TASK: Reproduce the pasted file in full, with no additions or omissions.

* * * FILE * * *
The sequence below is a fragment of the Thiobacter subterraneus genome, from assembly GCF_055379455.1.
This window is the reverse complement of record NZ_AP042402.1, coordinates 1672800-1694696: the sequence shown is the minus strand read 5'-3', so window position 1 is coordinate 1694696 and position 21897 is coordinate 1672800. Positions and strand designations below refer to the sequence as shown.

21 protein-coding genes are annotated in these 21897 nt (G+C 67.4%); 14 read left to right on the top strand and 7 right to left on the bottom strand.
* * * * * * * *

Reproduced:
The sequence below is a fragment of the Thiobacter subterraneus genome, from assembly GCF_055379455.1.
This window is the reverse complement of record NZ_AP042402.1, coordinates 1672800-1694696: the sequence shown is the minus strand read 5'-3', so window position 1 is coordinate 1694696 and position 21897 is coordinate 1672800. Positions and strand designations below refer to the sequence as shown.

21 protein-coding genes are annotated in these 21897 nt (G+C 67.4%); 14 read left to right on the top strand and 7 right to left on the bottom strand.